The meanings and experience of everyday music listening for women living with chronic physical illness were investigated.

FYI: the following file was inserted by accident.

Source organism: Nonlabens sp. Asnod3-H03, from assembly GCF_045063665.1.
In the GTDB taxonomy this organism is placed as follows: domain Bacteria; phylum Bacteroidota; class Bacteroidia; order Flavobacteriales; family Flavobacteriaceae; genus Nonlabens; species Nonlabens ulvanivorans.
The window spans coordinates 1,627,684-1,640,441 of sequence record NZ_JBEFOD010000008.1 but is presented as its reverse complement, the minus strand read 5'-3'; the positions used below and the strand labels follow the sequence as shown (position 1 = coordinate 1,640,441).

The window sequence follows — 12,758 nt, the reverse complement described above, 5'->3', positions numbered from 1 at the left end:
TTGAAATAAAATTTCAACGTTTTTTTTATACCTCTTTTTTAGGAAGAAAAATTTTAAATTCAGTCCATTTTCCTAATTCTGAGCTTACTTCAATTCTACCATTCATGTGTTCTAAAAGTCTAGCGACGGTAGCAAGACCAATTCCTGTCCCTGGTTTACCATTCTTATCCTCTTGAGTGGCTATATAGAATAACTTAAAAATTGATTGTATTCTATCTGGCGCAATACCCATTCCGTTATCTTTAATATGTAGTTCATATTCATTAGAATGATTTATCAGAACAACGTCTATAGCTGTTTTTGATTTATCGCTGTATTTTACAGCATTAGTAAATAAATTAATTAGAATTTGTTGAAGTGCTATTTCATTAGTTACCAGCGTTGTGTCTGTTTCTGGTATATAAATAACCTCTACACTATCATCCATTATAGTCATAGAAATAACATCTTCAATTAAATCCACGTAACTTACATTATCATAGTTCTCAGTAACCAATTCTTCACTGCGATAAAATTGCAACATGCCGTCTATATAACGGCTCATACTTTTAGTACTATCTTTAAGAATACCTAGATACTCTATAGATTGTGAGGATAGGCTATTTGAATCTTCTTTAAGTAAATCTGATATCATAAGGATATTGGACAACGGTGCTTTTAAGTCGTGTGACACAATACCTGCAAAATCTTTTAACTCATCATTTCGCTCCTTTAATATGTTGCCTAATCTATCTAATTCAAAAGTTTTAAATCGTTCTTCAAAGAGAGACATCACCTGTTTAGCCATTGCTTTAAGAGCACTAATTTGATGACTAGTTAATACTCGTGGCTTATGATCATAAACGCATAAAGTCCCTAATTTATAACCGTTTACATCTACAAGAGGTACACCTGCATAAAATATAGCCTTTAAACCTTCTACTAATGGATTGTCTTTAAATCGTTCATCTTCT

The meanings and experience of everyday music listening for women living with chronic physical illness were investigated. Multiple, in-depth interviews with six women, living with a diagnosed illness and identifying music listening as important in their life, provided a primary source of data. Analysis included a guided existential reflection and engagement in phenomenological writing. A key finding was the suggestion that to listen to music was to be in the company of a long-time companion who ultimately aided in coping with the unanticipated arrival of chronic illness. Further findings identified music listening as strongly embodied, ‘timeless’, ‘time-full’, ‘timetabled’, ‘time-encored’, and spatially freeing and comforting, which had positive experiential meanings in terms of living with chronic illness. These findings reveal something new about the phenomenon of listening to music in a particular context and invite further phenomenological inquiry, as well as investigation of music listening as a social process and the body’s role in identifying the ‘right’ music.